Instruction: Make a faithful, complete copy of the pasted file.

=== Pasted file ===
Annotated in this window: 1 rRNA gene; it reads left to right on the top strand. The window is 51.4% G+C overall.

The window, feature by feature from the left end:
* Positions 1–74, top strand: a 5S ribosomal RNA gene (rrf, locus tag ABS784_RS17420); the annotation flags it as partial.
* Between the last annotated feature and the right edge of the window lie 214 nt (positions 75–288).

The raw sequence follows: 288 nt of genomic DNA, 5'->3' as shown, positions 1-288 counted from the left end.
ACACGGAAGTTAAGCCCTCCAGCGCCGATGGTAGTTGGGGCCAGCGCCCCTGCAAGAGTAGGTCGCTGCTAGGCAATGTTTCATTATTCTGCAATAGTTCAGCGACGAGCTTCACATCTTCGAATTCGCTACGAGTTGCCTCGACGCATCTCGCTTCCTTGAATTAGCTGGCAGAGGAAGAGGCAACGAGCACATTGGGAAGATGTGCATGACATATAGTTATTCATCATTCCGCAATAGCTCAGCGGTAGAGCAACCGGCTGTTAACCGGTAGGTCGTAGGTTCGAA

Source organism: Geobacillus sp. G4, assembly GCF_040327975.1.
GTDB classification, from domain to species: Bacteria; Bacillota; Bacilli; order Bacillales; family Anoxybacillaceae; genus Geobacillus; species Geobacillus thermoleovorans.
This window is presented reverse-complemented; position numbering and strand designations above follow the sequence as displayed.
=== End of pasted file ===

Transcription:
Annotated in this window: 1 rRNA gene; it reads left to right on the top strand. The window is 51.4% G+C overall.

The window, feature by feature from the left end:
* Positions 1–74, top strand: a 5S ribosomal RNA gene (rrf, locus tag ABS784_RS17420); the annotation flags it as partial.
* Between the last annotated feature and the right edge of the window lie 214 nt (positions 75–288).

The raw sequence follows: 288 nt of genomic DNA, 5'->3' as shown, positions 1-288 counted from the left end.
ACACGGAAGTTAAGCCCTCCAGCGCCGATGGTAGTTGGGGCCAGCGCCCCTGCAAGAGTAGGTCGCTGCTAGGCAATGTTTCATTATTCTGCAATAGTTCAGCGACGAGCTTCACATCTTCGAATTCGCTACGAGTTGCCTCGACGCATCTCGCTTCCTTGAATTAGCTGGCAGAGGAAGAGGCAACGAGCACATTGGGAAGATGTGCATGACATATAGTTATTCATCATTCCGCAATAGCTCAGCGGTAGAGCAACCGGCTGTTAACCGGTAGGTCGTAGGTTCGAA

Source organism: Geobacillus sp. G4, assembly GCF_040327975.1.
GTDB classification, from domain to species: Bacteria; Bacillota; Bacilli; order Bacillales; family Anoxybacillaceae; genus Geobacillus; species Geobacillus thermoleovorans.
This window is presented reverse-complemented; position numbering and strand designations above follow the sequence as displayed.